Test showing Florida students faring poorly misses Alachua County

Published: Wednesday, December 4, 2013 at 4:56 p.m.
Last Modified: Wednesday, December 4, 2013 at 4:56 p.m.

Florida students scored below the national and the world averages on international exam measuring math, reading and science literacy, but those results don’t reflect Alachua County.

The Programme for International Student Assessment (PISA) is a test given every three years to a sample of about 500,000 15-year-old students in 60 countries, representing about 90 percent of the world’s economy.

PISA is administered by the Organization for Economic Cooperation and Development (OECD), a group of 34 industrialized countries. The test, given last year, has been conducted every three years since 2000.

Alachua County students have never taken the test, said Steven Stark, director of research, assessment, student information and zoning for Alachua County Schools.

This year, PISA results in the U.S. were broken out for three states -- Connecticut, Massachusetts and Florida.

While the breakout scores showed Florida lagging behind the U.S. average, the two other state averages and well behind the rest of the world’s scores, Stark said the scores aren’t an accurate description of education in Florida.

About two dozen students at high schools in Polk and Lake counties took the PISA in 2012, he said.

“There’s no measure of what we can do,” Stark said. “I just don’t see that it makes any difference with us.”

Stark said the district tends to give more weight to the results of Advanced Placement, International Baccalaureate and Cambridge exams, because those programs exist in Alachua County and it’s a better measure of how local students are doing.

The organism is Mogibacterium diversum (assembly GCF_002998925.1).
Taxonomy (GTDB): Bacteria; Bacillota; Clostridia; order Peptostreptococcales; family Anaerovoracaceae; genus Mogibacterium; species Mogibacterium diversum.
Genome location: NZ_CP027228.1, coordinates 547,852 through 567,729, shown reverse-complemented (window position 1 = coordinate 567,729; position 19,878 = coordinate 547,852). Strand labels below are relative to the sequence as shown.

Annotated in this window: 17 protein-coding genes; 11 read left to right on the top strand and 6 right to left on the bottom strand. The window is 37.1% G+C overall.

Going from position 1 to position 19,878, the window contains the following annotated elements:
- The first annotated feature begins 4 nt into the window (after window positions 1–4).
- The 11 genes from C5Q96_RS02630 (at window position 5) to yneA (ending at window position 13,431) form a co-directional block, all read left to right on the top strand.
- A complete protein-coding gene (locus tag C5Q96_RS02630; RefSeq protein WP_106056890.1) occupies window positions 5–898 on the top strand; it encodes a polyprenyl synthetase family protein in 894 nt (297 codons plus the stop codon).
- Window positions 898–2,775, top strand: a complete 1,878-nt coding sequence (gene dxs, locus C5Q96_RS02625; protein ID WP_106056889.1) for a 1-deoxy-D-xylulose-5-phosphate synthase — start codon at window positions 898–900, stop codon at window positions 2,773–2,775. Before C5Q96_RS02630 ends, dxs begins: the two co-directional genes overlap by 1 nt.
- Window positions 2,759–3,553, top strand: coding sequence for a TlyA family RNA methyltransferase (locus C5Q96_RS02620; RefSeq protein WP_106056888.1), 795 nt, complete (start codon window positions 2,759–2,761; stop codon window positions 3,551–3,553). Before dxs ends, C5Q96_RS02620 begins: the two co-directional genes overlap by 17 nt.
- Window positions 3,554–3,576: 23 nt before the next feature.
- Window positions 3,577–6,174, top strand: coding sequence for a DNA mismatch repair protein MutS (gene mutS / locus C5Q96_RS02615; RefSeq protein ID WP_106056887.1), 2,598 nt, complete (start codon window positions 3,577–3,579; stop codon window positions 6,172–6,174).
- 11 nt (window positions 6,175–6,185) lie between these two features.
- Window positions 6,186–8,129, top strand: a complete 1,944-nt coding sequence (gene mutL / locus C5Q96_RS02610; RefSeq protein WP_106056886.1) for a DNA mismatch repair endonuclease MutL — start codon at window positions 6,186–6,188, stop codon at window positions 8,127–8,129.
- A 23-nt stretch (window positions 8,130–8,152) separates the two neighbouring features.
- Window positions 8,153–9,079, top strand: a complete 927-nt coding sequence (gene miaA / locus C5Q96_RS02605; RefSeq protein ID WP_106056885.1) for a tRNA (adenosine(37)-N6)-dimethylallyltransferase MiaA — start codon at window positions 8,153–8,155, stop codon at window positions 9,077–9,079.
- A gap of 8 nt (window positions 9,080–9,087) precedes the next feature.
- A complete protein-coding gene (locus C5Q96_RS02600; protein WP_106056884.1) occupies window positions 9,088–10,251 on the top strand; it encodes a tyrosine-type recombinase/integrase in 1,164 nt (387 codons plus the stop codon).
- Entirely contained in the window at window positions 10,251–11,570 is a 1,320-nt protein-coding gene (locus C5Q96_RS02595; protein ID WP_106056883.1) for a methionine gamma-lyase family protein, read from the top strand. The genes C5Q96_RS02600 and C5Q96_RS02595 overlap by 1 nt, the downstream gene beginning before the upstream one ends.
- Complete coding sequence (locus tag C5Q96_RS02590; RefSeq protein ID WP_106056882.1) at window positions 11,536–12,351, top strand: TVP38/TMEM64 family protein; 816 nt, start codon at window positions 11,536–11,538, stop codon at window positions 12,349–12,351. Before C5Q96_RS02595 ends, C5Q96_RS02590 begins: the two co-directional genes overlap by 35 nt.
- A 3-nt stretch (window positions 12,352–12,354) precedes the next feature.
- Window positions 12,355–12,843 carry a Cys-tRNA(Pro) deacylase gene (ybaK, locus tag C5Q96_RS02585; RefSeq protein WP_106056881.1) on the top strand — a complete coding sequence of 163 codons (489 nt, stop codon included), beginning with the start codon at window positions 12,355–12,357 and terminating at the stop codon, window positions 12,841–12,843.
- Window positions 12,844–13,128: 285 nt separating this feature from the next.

Alachua County students sometimes take the National Assessment of Educational Progress, also known as the Nation’s Report Card.

“The PISA, while it’s amusing and it looks good . . . it has no impact on instruction in our county,” Stark said.

While the breakout results may not be an accurate representation of students in each state, the national results are still highly regarded by education officials when comparing the U.S. to other countries.

Results of the 2012 test showed no significant changes in the United States compared to the 2009 exam, but while the U.S. is stagnating, more countries are pulling ahead.

The U.S. now ranks 26th in math out of the 34 OECD countries, 17th in reading and 21st in science.

Another highlight: Although American students had only average scores compared to other OECD countries, they might be happier.

About 80 percent of American students reported feeling happy at school, 81 percent feel satisfied at school and that they belong there, 88 percent make friends easily and 74 percent feel conditions are ideal at their school.

Contact Erin Jester at 338-3166 or erin.jester@gainesville.com.

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